For a first-time visitor to India and its wildlife, what better introduction can there be than a tour that encompasses some of the best wildlife and birdwatching destinations of North India?
Our guided birdwatching and wildlife tour takes you to the a variety of the best sites of North India, such as Sultanpur National Park, Jhalana Leopard Reserve, Ranthambhore National Park, Keoladeo National Park (more popularly known as Bharatpur), the National Chambal Sanctuary (home to the
highly endangered Gharial), the Himalayan Foothills near Nainital, and the Corbett National Park, regarded as the best Tiger Reserve of Uttarakhand. You also have the opportunity of spending some time at the Taj Mahal, easily India’s most well-known monument, for a well-rounded experience of
Starting from Delhi we will have time for some local birding at the Sultanpur National Park before continuing on to Jaipur, and an afternoon safari at Jhalana, a leopard-rich habitat ideal for a quick but fruitful safari.
From Jhalana, we move to Ranthambore National Park. Once the hunting grounds of the Maharajas of Jaipur and the British, it was declared a Wildlife Sanctuary in 1955 and a National Park in 1980. Ranthambhore is arguably one of the best wildlife reserves in North India to spot a tiger. In fact, Ranthambhore is credited to be home to the world’s most photographed wild tigers. It is also home to Leopard, Jungle Cat, Golden Jackal, Sambar, Spotted Deer, Nilgai, Sloth Bear, Marsh Crocodile and a variety of migratory waterfowl. The Ranthambhore Fort forms a spectacular backdrop to these wild forests and their inhabitants. The picturesque lakes of Rajbagh, Padam and Malik are the centre of attraction for all the wildlife lovers visiting this forest.
One of the smallest national parks in the country at just 29 sq. km, Keoladeo Ghana National Park (also known as Bharatpur Bird Sanctuary) has a variety of habitats and is the winter home of over 350 species of birds. Among these are an array of bird species, including Great White Pelican, Ruddy
Shelduck, Eurasian Spoonbill, White-breasted Waterhen, Oriental Darter, Knob-billed Duck, Brown Hawk-Owl, Rufous Treepie, and many more.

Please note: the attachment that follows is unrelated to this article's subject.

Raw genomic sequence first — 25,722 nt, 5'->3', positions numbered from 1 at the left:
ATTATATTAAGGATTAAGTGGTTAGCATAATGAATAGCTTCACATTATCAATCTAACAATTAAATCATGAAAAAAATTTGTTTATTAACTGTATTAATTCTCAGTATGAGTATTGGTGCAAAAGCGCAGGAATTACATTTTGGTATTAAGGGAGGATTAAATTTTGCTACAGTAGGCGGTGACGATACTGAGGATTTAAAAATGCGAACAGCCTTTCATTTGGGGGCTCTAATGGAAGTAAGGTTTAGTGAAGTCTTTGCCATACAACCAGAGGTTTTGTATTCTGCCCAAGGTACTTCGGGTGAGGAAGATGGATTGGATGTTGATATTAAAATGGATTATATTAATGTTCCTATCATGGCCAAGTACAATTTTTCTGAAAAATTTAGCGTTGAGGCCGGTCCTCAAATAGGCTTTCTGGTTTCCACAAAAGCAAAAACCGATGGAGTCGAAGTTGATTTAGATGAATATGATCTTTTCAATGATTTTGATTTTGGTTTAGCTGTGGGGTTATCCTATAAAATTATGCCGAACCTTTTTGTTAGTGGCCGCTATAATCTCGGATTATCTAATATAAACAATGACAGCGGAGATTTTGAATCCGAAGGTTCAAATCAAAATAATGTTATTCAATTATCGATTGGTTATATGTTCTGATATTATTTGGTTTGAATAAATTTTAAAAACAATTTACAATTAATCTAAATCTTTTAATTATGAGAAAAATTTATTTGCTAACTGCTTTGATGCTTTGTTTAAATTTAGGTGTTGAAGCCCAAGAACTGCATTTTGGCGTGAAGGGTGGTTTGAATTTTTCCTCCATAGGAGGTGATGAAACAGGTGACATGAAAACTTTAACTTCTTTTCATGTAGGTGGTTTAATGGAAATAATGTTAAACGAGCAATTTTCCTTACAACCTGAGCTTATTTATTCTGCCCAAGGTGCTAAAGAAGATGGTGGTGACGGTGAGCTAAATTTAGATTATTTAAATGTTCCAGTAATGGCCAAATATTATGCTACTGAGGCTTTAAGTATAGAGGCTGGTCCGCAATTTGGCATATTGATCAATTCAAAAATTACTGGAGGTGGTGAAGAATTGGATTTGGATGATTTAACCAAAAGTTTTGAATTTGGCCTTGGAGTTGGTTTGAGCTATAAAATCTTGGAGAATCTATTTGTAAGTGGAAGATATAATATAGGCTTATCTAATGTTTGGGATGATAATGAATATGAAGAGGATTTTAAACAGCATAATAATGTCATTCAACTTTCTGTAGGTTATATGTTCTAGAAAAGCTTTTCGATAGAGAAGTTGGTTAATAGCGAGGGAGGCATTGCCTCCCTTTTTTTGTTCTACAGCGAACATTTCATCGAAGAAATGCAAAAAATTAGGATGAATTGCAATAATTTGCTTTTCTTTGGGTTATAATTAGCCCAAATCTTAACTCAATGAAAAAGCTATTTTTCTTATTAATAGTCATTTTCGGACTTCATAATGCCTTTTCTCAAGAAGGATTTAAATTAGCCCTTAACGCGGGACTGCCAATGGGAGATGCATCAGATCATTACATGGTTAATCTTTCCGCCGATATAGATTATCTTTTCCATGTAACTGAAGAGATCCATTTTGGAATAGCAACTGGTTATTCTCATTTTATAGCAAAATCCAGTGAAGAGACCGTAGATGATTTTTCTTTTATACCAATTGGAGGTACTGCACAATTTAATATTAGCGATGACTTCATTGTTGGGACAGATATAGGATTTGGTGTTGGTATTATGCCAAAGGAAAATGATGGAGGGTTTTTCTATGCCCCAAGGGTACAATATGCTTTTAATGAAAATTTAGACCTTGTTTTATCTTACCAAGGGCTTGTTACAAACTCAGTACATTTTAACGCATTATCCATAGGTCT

Bharatpur also has an excellent variety of mammal species, such as Nilgai, Sambar and Spotted Deer, Wild Boar, and Golden Jackal.
Even though this trip is bird-centric, it would almost be a sin to miss a visit to one of the most iconic manmade structures in the world, the Taj Mahal, which we shall do on our route back through Delhi and on to the foothills of the mighty Himalayas. Pangot and Sat Tal are small Himalayan villages, just 15 km from the hill station of Nainital in the state of Uttarakhand. These Kumaoni villages, and the forested areas around them, offer spectacular
views, lovely nature trails, and great birding opportunities. The road passes through mixed forests of thick oak, pine and rhododendron. Perennial creeks and streams crisscross the area, adding to its beauty. Around 250 bird species have been recorded in this area, and one can see a variety of Himalayan species like Himalayan Vulture, Blue-winged Minla, Spotted & Slaty-backed Forktails, Blue Whistling Thrush, Rufous-bellied and Himalayan Woodpeckers, Rufous-bellied Niltava, Kalij Pheasant, and a variety of other species.
We then head back down to the plains to one of the most scenic reserves in India, Corbett National Park. Yet another hunting-turned-conservation story, Corbett was established in 1936 as Hailey National Park in order to protect tigers and their habitat. It is India’s oldest national park, and in the 1970s, it also became the first national park to come under the Project Tiger initiative.
Corbett boasts a myriad of different landscapes – hills, rivers, lakes, marshy areas, grasslands, and dense forest. This variety of habitats offers you a wide assortment of animals, including Tiger, Asian Elephant, Sloth Bear, Indian Muntjac, Yellow-throated Martens, and many more. For birdwatchers, there are more than 500 species of birds seen, including Great Hornbill, Great Slaty Woodpecker, Lineated Barbet, Long-tailed Broadbill, Black Francolin, and much more. Some of the more interesting species include Pallas’s and Lesser Fish Eagle, Cinereous Vulture, Tawny Fish Owl, Great Slaty Woodpecker, Ibisbill, Wallcreeper, Hodgson’s Bushchat, Bright-headed Cisticola, Rosy Minivet and Himalayan Rubythroat.